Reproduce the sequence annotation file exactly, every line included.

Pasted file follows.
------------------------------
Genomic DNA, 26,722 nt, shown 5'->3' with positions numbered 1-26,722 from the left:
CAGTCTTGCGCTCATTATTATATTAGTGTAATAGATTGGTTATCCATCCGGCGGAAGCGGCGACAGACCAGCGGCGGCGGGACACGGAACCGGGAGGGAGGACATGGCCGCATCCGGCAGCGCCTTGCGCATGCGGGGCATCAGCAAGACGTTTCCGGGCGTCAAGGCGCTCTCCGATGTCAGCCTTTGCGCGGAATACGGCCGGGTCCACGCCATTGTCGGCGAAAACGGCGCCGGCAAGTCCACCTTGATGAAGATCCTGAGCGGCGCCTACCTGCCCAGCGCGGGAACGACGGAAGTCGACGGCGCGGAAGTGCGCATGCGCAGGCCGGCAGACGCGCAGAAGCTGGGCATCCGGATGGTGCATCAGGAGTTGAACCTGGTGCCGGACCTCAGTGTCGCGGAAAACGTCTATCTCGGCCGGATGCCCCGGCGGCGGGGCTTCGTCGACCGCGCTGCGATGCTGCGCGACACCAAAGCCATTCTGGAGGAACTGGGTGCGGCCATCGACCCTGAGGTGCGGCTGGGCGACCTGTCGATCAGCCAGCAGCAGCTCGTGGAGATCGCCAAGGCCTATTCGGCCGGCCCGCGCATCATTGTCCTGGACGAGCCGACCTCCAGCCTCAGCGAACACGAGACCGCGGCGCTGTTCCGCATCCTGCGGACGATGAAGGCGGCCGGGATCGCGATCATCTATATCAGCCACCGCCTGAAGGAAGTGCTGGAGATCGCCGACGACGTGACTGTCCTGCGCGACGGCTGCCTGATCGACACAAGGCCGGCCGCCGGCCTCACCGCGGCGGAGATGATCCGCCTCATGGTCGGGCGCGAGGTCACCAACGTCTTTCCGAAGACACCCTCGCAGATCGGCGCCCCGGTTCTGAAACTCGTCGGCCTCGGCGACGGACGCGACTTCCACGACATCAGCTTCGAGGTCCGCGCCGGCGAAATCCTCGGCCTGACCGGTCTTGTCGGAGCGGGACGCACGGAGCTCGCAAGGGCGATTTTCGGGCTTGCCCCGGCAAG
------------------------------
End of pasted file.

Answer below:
Genomic DNA, 26,722 nt, shown 5'->3' with positions numbered 1-26,722 from the left:
CAGTCTTGCGCTCATTATTATATTAGTGTAATAGATTGGTTATCCATCCGGCGGAAGCGGCGACAGACCAGCGGCGGCGGGACACGGAACCGGGAGGGAGGACATGGCCGCATCCGGCAGCGCCTTGCGCATGCGGGGCATCAGCAAGACGTTTCCGGGCGTCAAGGCGCTCTCCGATGTCAGCCTTTGCGCGGAATACGGCCGGGTCCACGCCATTGTCGGCGAAAACGGCGCCGGCAAGTCCACCTTGATGAAGATCCTGAGCGGCGCCTACCTGCCCAGCGCGGGAACGACGGAAGTCGACGGCGCGGAAGTGCGCATGCGCAGGCCGGCAGACGCGCAGAAGCTGGGCATCCGGATGGTGCATCAGGAGTTGAACCTGGTGCCGGACCTCAGTGTCGCGGAAAACGTCTATCTCGGCCGGATGCCCCGGCGGCGGGGCTTCGTCGACCGCGCTGCGATGCTGCGCGACACCAAAGCCATTCTGGAGGAACTGGGTGCGGCCATCGACCCTGAGGTGCGGCTGGGCGACCTGTCGATCAGCCAGCAGCAGCTCGTGGAGATCGCCAAGGCCTATTCGGCCGGCCCGCGCATCATTGTCCTGGACGAGCCGACCTCCAGCCTCAGCGAACACGAGACCGCGGCGCTGTTCCGCATCCTGCGGACGATGAAGGCGGCCGGGATCGCGATCATCTATATCAGCCACCGCCTGAAGGAAGTGCTGGAGATCGCCGACGACGTGACTGTCCTGCGCGACGGCTGCCTGATCGACACAAGGCCGGCCGCCGGCCTCACCGCGGCGGAGATGATCCGCCTCATGGTCGGGCGCGAGGTCACCAACGTCTTTCCGAAGACACCCTCGCAGATCGGCGCCCCGGTTCTGAAACTCGTCGGCCTCGGCGACGGACGCGACTTCCACGACATCAGCTTCGAGGTCCGCGCCGGCGAAATCCTCGGCCTGACCGGTCTTGTCGGAGCGGGACGCACGGAGCTCGCAAGGGCGATTTTCGGGCTTGCCCCGGCAAG